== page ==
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Unboxing the Raspberry Pi 4

Tuesday 6th of August 2019 07:03:00 AM

When the Raspberry Pi 4 was announced at the end of June, I wasted no time. I ordered two Raspberry Pi 4 Starter Kits the same day from CanaKit. The 1GB RAM version was available right away, but the 4GB version wouldn't ship until July 19th. Since I wanted to try both, I ordered them to be shipped together.


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Is Perl going extinct?

Tuesday 6th of August 2019 07:02:00 AM

Is there an endangered species list for programming languages? If there is, Command Line Heroes suggests that Perl is somewhere between vulnerable and critically endangered. The dominant language of the 1990s is the focus of this week's podcast (Season 3, Episode 4) and explores its highs and lows since it was introduced over 30 years ago.


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3 tools for doing presentations from the command line

Tuesday 6th of August 2019 07:01:00 AM

Tired of creating and displaying presentation slides using LibreOffice Impress or various slightly geeky tools and frameworks? Instead, consider running the slides for your next talk from a terminal window.


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Avoiding burnout: 4 considerations for a more energetic organization

Tuesday 6th of August 2019 07:00:00 AM

In both personal and organizational life, energy levels are important. This is no less true of open organizations. Consider this: When you're tired, you'll have trouble adapting when challenges arise. When your energy is low, you'll have trouble collaborating with others. When you're feeling fatigued, building and energizing an open organization community is difficult.


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Navigating the filesystem with relative paths at the command line

Monday 5th of August 2019 07:02:00 AM

If you’re on your way to work, but you stop by a deli for breakfast first, you don’t go back home after breakfast so you can restart your journey. Instead, you continue from where you are because you understand where your office is located relative to your current location. Navigating your computer is the same way. If you change your working directory in a terminal to a subdirectory, such as Pictures, you don’t necessarily have to go home again just to make your way into Documents. Instead, you use a relative path.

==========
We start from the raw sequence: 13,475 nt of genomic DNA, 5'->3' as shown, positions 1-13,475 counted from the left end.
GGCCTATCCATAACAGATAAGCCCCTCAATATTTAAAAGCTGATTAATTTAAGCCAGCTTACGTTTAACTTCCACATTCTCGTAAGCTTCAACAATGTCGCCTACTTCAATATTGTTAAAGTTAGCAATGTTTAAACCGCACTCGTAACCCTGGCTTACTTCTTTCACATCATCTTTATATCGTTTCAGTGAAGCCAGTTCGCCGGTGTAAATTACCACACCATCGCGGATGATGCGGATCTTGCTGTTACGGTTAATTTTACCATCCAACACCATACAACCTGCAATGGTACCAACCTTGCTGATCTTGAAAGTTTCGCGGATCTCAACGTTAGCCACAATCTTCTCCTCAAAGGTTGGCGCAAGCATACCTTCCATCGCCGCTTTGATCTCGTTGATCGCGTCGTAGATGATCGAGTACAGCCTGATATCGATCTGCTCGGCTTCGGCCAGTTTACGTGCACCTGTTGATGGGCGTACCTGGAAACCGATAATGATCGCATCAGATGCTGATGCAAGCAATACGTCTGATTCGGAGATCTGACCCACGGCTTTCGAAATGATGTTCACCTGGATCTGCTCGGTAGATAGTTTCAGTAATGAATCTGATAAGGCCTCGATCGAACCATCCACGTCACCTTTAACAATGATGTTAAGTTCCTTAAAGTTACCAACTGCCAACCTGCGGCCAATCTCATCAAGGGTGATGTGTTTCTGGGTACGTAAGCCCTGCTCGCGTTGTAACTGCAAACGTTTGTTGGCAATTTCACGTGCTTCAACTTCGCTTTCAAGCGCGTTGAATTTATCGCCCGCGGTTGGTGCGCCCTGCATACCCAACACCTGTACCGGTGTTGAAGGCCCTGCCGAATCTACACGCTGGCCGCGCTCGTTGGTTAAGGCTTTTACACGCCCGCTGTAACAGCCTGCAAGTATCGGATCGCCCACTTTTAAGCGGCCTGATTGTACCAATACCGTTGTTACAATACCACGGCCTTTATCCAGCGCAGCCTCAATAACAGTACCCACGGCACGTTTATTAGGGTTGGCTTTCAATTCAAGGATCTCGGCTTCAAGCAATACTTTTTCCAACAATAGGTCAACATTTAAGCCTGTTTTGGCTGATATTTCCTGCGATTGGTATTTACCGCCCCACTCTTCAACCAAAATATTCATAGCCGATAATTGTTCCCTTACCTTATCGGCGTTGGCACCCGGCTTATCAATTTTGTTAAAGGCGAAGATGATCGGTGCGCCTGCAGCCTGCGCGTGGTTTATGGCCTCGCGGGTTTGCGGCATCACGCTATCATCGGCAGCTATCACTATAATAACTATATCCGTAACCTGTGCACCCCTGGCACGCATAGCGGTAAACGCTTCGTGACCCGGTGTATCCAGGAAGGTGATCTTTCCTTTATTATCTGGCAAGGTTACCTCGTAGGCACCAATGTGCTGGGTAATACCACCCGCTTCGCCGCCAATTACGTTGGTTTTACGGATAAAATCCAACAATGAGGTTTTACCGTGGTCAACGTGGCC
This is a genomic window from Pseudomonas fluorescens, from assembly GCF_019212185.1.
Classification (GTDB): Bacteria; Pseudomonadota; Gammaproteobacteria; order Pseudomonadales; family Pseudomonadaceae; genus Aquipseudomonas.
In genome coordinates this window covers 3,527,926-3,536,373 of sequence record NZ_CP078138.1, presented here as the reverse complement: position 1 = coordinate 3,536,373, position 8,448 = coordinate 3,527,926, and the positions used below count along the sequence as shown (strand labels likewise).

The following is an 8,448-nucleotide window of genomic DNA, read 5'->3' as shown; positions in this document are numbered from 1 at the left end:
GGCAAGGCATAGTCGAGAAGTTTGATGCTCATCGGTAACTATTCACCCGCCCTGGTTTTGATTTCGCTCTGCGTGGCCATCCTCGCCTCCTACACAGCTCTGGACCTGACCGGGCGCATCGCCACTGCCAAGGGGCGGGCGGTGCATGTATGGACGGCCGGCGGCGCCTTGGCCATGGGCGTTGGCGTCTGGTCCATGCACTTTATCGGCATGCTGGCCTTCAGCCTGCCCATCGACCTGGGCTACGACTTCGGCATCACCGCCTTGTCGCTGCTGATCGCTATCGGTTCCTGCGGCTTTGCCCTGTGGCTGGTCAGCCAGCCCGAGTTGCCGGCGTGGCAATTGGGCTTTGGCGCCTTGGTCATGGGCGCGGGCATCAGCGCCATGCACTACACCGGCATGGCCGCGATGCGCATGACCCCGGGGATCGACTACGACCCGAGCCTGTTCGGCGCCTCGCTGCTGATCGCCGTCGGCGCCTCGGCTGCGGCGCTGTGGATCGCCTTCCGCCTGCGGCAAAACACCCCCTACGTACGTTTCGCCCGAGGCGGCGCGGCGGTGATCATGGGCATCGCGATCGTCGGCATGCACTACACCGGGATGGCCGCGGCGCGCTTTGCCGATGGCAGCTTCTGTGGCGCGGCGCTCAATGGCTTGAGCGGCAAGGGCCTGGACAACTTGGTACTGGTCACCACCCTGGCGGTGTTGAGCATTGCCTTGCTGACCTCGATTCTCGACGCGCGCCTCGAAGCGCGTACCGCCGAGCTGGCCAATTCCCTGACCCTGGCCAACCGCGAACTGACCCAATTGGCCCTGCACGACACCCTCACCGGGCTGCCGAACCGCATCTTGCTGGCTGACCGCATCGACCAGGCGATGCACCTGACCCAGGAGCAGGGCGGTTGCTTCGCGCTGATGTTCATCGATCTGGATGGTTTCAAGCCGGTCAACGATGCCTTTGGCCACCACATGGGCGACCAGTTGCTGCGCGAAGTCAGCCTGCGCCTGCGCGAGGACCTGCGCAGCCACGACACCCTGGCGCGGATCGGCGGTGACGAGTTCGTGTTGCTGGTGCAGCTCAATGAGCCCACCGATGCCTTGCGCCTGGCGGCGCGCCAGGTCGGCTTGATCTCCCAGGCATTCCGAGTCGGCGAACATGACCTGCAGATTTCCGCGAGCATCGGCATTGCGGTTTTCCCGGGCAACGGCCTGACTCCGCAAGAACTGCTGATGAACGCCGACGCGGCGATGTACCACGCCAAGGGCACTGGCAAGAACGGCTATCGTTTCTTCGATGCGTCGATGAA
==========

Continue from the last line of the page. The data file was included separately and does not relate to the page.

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PostgreSQL, managing Windows with Ansible, and more news

Monday 5th of August 2019 07:01:00 AM

In our second monthly Ansible Around The Web, we're sharing a smorgasbord of useful Ansible information for your delectation. Read on to find stories and videos relating to databases, security, VMware, Infoblox, and Windows!

If you find an interesting Ansible story on your travels, please send us the link via Mark on Twitter, and the Ansible Community team will curate the best submissions.

On with the show…


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What's your favorite open source BI software?

Monday 5th of August 2019 07:00:00 AM

Open source software has come a long way since the Open Source Initiative was founded in February 1998. Back then, the thought of releasing source code anyone could change scared many commercial software vendors. Now, according to Red Hat's 2019 State of Enterprise Open Source survey, 99% of IT leaders say open source software plays at least a "somewhat important" role in their enterprise IT strategy.


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Protect your privacy on the internet

Saturday 3rd of August 2019 07:00:00 AM

The idea that internet privacy is important only if you have something to hide is a misconception, says Nathan Handler. Privacy is something we should all care about to protect ourselves and the people we communicate with, whether or not we're doing anything wrong or embarrassing, he says.